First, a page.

When you cut open an apple, an enzyme (tyrosinase) in the flesh reacts with oxygen to turn polyphenols into melanin (the same pigment that makes you tan). Here’s how to halt the process so your apples stay bright and white.
- Choose apples that are less prone to browning. A study found that Arangeh apples tend to brown the least. Granny Smith and Golden Smoty apples also showed minimal browning. Golden Delicious apples were in the middle, and Red Delicious apples browned the most.
- Cut the apple underwater. This keeps the enzyme from making contact with oxygen. Keep the cut apple in the water until ready to serve.
- Coat the exposed flesh in acid. By bringing the pH below 2, the enzyme that makes the apple flesh turn brown is deactivated.
Here are some acids you can use:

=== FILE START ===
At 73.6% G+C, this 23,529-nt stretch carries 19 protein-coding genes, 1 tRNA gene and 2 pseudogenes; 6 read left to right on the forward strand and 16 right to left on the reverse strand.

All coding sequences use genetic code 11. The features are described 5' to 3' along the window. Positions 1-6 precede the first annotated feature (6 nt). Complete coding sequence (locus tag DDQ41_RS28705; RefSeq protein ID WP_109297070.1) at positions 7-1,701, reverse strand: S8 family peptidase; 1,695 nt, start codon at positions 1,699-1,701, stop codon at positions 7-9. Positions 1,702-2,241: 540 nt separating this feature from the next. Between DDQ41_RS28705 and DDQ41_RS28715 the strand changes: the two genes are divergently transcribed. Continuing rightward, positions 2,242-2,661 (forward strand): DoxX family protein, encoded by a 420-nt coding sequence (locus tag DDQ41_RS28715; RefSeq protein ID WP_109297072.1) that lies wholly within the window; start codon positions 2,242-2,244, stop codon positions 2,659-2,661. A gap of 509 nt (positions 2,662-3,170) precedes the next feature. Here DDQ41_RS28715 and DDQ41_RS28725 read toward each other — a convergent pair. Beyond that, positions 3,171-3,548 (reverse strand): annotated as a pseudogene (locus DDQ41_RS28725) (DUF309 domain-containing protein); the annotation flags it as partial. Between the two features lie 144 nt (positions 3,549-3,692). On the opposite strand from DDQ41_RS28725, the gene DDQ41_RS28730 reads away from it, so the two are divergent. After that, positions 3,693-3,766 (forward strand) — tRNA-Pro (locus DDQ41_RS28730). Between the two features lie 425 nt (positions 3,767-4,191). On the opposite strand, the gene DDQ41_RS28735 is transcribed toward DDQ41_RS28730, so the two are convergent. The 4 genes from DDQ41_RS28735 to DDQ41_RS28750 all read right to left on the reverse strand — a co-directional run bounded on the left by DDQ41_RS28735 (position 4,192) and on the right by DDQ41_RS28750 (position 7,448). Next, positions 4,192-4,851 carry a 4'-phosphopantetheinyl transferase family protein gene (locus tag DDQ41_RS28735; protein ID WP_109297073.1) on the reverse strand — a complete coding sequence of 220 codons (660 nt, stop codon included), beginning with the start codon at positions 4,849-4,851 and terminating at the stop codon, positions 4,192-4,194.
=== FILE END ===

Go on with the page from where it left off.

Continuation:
- Ascorbic acid, better known as vitamin C. Look for it in the canning section or pharmacy as powder. Apply directly or dissolved in water (1/2 tsp. per 2 1/2 cups of water).
- Lemon or lime juice. It’s not as effective as ascorbic acid, but it’ll do in a pinch, and they’re more readily available. The juice can be diluted up to 3:1. Lemon juice will have a less obvious taste than lime juice.
- Blanch the apples. This will denature the enzyme. Let the apple sit in boiling water for one or two minutes, then rinse with cold water. They can then be eaten, frozen, or used for apple pie.
- Cover exposed apple flesh tightly in plastic wrap. This will work best if you have half an apple (as opposed to pieces). Try to keep the creases on the exposed side to a minimal. This technique keeps the air away from the apple flesh to prevent the apple flesh from oxidizing.
- Soak apple pieces in a slightly salty water solution for a few seconds. Remove and enjoy white apple pieces for a considerable time. Works well if you’re adding apples to a fruit salad.